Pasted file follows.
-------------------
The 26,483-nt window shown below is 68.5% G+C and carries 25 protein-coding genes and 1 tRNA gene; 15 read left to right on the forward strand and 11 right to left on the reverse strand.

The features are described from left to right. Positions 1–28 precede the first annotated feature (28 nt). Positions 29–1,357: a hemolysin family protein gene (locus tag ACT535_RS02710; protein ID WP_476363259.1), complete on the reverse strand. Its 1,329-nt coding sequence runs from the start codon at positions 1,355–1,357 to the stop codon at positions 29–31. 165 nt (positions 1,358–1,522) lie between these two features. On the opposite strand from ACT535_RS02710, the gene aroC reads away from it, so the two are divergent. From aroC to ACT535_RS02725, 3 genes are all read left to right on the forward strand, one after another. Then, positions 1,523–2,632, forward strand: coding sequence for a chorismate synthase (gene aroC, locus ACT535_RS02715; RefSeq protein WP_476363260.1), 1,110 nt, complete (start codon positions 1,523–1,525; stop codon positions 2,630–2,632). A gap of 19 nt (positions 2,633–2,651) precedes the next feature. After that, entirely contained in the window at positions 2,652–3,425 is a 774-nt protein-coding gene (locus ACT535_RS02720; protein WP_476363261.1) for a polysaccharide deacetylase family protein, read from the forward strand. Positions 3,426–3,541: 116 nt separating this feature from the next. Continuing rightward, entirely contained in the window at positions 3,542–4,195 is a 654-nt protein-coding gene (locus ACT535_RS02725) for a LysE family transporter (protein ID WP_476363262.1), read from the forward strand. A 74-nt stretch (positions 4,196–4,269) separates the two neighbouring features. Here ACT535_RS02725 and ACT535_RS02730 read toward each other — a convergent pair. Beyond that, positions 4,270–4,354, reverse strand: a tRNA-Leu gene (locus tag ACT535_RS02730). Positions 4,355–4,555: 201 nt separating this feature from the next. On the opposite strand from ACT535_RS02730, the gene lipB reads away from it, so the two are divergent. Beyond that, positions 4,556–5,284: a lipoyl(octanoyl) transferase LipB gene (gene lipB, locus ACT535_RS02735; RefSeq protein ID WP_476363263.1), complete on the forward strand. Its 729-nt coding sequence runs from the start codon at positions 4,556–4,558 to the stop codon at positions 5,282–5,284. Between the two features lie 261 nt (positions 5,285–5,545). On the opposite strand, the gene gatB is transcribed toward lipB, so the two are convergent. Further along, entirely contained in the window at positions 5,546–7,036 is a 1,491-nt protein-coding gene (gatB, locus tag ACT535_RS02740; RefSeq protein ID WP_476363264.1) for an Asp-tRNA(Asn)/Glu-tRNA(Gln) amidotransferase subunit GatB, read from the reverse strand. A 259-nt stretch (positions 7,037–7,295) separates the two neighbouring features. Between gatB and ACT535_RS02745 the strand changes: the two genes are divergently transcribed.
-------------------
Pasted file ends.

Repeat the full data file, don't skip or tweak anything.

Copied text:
The 26,483-nt window shown below is 68.5% G+C and carries 25 protein-coding genes and 1 tRNA gene; 15 read left to right on the forward strand and 11 right to left on the reverse strand.

The features are described from left to right. Positions 1–28 precede the first annotated feature (28 nt). Positions 29–1,357: a hemolysin family protein gene (locus tag ACT535_RS02710; protein ID WP_476363259.1), complete on the reverse strand. Its 1,329-nt coding sequence runs from the start codon at positions 1,355–1,357 to the stop codon at positions 29–31. 165 nt (positions 1,358–1,522) lie between these two features. On the opposite strand from ACT535_RS02710, the gene aroC reads away from it, so the two are divergent. From aroC to ACT535_RS02725, 3 genes are all read left to right on the forward strand, one after another. Then, positions 1,523–2,632, forward strand: coding sequence for a chorismate synthase (gene aroC, locus ACT535_RS02715; RefSeq protein WP_476363260.1), 1,110 nt, complete (start codon positions 1,523–1,525; stop codon positions 2,630–2,632). A gap of 19 nt (positions 2,633–2,651) precedes the next feature. After that, entirely contained in the window at positions 2,652–3,425 is a 774-nt protein-coding gene (locus ACT535_RS02720; protein WP_476363261.1) for a polysaccharide deacetylase family protein, read from the forward strand. Positions 3,426–3,541: 116 nt separating this feature from the next. Continuing rightward, entirely contained in the window at positions 3,542–4,195 is a 654-nt protein-coding gene (locus ACT535_RS02725) for a LysE family transporter (protein ID WP_476363262.1), read from the forward strand. A 74-nt stretch (positions 4,196–4,269) separates the two neighbouring features. Here ACT535_RS02725 and ACT535_RS02730 read toward each other — a convergent pair. Beyond that, positions 4,270–4,354, reverse strand: a tRNA-Leu gene (locus tag ACT535_RS02730). Positions 4,355–4,555: 201 nt separating this feature from the next. On the opposite strand from ACT535_RS02730, the gene lipB reads away from it, so the two are divergent. Beyond that, positions 4,556–5,284: a lipoyl(octanoyl) transferase LipB gene (gene lipB, locus ACT535_RS02735; RefSeq protein ID WP_476363263.1), complete on the forward strand. Its 729-nt coding sequence runs from the start codon at positions 4,556–4,558 to the stop codon at positions 5,282–5,284. Between the two features lie 261 nt (positions 5,285–5,545). On the opposite strand, the gene gatB is transcribed toward lipB, so the two are convergent. Further along, entirely contained in the window at positions 5,546–7,036 is a 1,491-nt protein-coding gene (gatB, locus tag ACT535_RS02740; RefSeq protein ID WP_476363264.1) for an Asp-tRNA(Asn)/Glu-tRNA(Gln) amidotransferase subunit GatB, read from the reverse strand. A 259-nt stretch (positions 7,037–7,295) separates the two neighbouring features. Between gatB and ACT535_RS02745 the strand changes: the two genes are divergently transcribed.